The Louvre is filled with corridors and arches which create the perfect frame for almost anything. From the Pyramid to the Institut de France across the Pont des Arts, the opportunities are boundless. The beauty of the frame in this instance is the creation of another world contained within their confines, like a snow globe, a gateway to a fairytale.
Try to make sure you keep your aperture closed for these kinds of shots. Because passages are often darker, one tries to compensate by opening up the aperture, but this results in a shallow depth of field. By keeping your aperture relatively closed you willmake sure your arch as well as your background will both be in focus.
Exterior Facades of the Louvre
The external facades of the Louvre are as precious at their contents. None of them more so than the Eastern wing of the Louvre which is one of the most influential classical facades ever built in Europe. Its grand scale makes it hard to photograph in one shot. I used an 8mm lens below to get the entire facade in one shot, but the quality loss at the edges shows. Therefore I think it is better to pick out details or work with other techniques, like the repetition of the columns and the texture of the stone to amplify the subject in the photograph.
Periodically the the Louvre engages modern artists in installing temporary works of art within the grounds of the museum. The three-looped infinity symbol was made by Michelangelo Pistoletto in 2013. During 2014-15 Claude Lévêque hung a giant lightning bolt in the centre of the pyramid. In 2016 Eva Jospin’s Panorama invited people to experience 18th-century panorama boxes.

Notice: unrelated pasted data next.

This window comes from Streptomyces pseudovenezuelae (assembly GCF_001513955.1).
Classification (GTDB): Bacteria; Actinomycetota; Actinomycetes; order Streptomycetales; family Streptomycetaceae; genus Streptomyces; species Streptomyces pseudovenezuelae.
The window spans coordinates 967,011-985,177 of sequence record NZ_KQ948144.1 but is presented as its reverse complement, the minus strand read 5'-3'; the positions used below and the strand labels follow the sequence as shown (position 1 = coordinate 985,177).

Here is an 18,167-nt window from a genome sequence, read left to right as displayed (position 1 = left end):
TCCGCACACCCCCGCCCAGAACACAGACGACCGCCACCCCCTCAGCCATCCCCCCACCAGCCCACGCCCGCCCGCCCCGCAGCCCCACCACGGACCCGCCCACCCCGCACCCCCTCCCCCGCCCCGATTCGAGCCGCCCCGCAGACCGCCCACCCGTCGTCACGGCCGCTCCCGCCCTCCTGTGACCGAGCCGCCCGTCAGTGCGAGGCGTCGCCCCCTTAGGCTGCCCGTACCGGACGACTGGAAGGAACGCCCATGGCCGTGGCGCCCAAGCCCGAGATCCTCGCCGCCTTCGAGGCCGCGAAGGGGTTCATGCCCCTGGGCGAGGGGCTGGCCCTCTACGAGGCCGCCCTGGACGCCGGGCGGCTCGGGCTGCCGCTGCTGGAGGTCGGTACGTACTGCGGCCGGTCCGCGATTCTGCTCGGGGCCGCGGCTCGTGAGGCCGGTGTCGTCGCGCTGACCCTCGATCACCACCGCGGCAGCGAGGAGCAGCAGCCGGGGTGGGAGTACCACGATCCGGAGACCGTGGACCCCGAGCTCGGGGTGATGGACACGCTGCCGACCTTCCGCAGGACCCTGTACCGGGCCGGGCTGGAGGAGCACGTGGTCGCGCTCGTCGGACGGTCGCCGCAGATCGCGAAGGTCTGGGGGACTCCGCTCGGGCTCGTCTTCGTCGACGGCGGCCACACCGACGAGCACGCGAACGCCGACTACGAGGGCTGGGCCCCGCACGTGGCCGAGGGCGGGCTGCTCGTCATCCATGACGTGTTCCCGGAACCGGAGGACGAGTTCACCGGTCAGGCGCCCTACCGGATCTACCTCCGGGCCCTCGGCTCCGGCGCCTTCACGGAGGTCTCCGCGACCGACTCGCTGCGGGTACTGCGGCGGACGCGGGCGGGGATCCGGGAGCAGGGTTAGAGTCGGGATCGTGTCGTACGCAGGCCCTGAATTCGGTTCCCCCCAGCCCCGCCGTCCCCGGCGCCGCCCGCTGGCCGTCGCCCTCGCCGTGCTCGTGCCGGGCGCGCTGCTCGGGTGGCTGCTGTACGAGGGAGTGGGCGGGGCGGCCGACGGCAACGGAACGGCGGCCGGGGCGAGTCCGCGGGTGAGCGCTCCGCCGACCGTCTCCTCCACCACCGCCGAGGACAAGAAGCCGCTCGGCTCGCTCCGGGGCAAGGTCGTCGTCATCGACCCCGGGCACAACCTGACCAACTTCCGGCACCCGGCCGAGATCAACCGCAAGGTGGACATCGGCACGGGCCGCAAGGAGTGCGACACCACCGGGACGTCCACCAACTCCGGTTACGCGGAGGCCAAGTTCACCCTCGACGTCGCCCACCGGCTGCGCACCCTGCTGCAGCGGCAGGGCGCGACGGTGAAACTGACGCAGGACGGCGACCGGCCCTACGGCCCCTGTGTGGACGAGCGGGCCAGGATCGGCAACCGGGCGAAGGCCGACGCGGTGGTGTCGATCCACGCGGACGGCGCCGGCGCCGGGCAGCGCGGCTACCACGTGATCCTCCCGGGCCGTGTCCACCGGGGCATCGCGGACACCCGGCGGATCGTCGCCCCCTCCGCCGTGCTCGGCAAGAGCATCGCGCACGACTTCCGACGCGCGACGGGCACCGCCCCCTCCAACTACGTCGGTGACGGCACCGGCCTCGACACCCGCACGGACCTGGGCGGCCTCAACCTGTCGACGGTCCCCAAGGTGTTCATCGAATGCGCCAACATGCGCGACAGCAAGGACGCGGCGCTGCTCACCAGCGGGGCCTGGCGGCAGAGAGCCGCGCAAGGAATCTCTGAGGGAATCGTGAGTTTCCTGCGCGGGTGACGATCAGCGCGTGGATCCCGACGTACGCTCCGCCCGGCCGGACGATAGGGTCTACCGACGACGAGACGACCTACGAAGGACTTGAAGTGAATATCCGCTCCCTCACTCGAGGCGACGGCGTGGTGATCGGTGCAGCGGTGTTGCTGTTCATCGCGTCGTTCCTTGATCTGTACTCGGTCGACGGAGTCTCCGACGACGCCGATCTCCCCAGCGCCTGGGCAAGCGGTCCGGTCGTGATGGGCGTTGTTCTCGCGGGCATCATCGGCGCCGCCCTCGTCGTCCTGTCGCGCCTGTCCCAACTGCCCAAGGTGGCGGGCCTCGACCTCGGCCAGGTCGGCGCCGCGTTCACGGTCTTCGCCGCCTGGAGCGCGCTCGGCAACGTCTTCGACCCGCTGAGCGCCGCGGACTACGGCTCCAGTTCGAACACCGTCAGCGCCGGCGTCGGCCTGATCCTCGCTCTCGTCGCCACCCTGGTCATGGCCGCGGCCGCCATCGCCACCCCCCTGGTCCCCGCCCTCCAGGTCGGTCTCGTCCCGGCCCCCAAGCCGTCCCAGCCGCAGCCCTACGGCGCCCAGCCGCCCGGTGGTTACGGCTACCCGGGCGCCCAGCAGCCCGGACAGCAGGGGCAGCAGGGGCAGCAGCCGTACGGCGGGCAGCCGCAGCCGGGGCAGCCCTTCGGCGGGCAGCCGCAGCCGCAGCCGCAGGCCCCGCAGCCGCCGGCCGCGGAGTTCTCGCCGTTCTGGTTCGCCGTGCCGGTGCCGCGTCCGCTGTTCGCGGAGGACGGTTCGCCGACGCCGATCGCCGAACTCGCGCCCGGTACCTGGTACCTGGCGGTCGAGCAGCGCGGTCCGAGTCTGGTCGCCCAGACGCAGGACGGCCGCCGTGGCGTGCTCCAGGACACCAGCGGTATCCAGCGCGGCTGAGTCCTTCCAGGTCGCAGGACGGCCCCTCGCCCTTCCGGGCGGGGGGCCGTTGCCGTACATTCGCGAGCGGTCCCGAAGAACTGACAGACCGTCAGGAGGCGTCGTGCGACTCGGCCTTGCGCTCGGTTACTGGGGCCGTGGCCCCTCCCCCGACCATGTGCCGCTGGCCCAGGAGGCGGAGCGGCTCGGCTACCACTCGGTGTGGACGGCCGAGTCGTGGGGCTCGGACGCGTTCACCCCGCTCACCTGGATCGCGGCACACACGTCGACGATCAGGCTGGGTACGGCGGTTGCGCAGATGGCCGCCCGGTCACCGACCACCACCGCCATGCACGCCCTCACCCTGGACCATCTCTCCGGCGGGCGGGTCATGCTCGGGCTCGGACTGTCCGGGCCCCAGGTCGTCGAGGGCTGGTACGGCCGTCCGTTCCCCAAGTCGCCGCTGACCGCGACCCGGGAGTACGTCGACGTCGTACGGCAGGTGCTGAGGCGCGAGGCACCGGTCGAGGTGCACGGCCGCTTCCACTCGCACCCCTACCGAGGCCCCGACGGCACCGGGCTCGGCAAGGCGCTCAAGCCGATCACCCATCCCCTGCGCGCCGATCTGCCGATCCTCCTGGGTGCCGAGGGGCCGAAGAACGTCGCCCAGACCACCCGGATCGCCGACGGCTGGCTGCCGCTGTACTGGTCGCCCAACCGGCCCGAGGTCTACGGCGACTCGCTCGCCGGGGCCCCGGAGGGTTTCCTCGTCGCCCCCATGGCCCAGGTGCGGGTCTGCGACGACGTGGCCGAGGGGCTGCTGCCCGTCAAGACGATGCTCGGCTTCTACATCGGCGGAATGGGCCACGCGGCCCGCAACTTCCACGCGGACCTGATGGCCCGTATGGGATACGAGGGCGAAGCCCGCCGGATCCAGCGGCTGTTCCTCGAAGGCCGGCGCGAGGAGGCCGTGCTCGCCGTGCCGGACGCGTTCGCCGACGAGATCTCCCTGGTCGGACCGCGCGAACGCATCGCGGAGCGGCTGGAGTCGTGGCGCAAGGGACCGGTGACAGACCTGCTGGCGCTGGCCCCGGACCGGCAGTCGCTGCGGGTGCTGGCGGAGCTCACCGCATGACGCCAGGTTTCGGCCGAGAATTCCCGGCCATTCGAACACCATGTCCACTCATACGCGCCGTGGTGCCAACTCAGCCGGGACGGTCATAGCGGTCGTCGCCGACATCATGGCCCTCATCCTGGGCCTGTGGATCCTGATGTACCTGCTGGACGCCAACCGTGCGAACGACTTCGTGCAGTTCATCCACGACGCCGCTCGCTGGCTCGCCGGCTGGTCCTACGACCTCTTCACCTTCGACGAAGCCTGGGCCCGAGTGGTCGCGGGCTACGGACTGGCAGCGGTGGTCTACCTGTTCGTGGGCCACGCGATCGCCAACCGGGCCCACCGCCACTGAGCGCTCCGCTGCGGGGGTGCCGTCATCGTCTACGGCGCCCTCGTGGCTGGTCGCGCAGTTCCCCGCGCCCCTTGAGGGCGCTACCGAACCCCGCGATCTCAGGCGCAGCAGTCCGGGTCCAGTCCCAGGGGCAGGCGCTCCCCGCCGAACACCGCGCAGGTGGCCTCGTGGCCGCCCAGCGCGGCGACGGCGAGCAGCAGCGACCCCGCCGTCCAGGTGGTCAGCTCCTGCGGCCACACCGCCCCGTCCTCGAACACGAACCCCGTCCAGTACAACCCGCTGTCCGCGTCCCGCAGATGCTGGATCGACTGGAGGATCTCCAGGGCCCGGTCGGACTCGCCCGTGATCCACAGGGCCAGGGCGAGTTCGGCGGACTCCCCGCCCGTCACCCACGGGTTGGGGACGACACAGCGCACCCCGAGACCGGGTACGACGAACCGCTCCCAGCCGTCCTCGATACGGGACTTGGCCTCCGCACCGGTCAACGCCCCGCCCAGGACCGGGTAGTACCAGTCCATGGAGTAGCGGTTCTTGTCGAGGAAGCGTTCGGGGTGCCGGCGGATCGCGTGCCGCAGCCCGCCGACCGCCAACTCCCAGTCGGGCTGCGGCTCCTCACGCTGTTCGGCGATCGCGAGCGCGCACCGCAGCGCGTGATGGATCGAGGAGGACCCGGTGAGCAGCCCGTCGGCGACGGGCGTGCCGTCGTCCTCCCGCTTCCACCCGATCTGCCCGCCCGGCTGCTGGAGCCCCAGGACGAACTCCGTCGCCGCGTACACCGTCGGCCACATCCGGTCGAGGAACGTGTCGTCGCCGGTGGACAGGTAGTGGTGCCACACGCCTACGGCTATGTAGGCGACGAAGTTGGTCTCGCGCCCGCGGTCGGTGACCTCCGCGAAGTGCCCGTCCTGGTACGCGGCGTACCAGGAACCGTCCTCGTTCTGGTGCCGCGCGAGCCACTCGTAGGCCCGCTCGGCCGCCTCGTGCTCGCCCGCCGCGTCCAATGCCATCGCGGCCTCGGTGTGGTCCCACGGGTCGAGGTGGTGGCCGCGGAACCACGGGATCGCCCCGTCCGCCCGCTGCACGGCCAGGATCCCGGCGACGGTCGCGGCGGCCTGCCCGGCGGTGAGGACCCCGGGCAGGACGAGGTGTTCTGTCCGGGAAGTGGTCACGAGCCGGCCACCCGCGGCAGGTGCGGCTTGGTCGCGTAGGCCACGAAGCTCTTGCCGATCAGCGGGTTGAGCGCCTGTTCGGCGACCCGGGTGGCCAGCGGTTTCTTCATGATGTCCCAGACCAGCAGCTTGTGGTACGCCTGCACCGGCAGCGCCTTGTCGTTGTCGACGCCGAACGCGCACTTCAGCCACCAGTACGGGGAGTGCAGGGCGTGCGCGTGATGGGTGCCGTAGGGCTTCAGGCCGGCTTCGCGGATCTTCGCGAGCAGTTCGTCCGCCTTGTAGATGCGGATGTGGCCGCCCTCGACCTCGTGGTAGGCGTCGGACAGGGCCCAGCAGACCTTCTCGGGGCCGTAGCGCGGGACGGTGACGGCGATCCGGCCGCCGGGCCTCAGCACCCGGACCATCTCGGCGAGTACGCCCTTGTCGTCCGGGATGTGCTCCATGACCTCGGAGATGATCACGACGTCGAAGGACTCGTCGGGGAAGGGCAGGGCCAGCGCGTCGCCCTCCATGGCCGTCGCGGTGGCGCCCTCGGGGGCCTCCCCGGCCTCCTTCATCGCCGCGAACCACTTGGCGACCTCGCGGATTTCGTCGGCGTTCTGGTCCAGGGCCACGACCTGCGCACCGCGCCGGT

When shooting temporary exhibitions I am trying to play with the artist's theme in a way that highlights and supports their work. For example, the artist JR made the pyramid "disappear" in 2016 but putting a paste-up of the Louve onto the pyramid that could only be viewed when the perspective was lined up correctly. To give it justice I shot it twice, once from and angle to show how most people would naturally approach it, and then again lined up to highlight the visual disappearing trick.
There currently aren't any temporary displays on the exterior of the Louvre... but it won't stay naked for long.
Porte des Lions
There are a couple of entrances to the Louvre, and not all of them are busy as the others. If you wish to explore the Louvre Museum I recommend you enter via the Porte des Lions, otherwise known as the Lions Gate. This entrance on the south western wing between the Quai François Mitterrand and the Jardin du Carrousel is flanked by Lions. Males on the Quai side, and females on the Jardin side. It rarely has a queue, and if it does, it is much shorter than the Pyramid entrance.
Arc de Triomphe du Carrousel
Lesser known than its bigger brother, the Arc de Triomphe du Carrousel isn't a copy of the larger Arc de Triomphe de l'Étoile at the top of the Champs-Élysées, but rather its complement. They were both designed at the same time and construction began simultaneously. The Arc at Carrousel would only take two years to complete, unlike the ten years needed at l'Étoile.
The Louvre is a captivating building with a rich history. A symbol of the absolute monarchy that preceded modern France contrasted to the ideals of the republic : a museum of culture open to all people. It is synonymous with France and Paris and remarkable during any time of day, in any season. If you would like to learn how to shoot the Louvre and understand your camera, join a tour of the Louvre and surrounds in a Paris Photo Tour with Aperture Tours.
Author : Alexander J.E. Bradley
Alexander is the founder of Aperture Tours (formally Paris Photography Tours) and heads up the tours in Paris. A professional photographer for over a decade Alexander enjoys shooting the surreal by mixing dreamlike qualities into his conceptual images.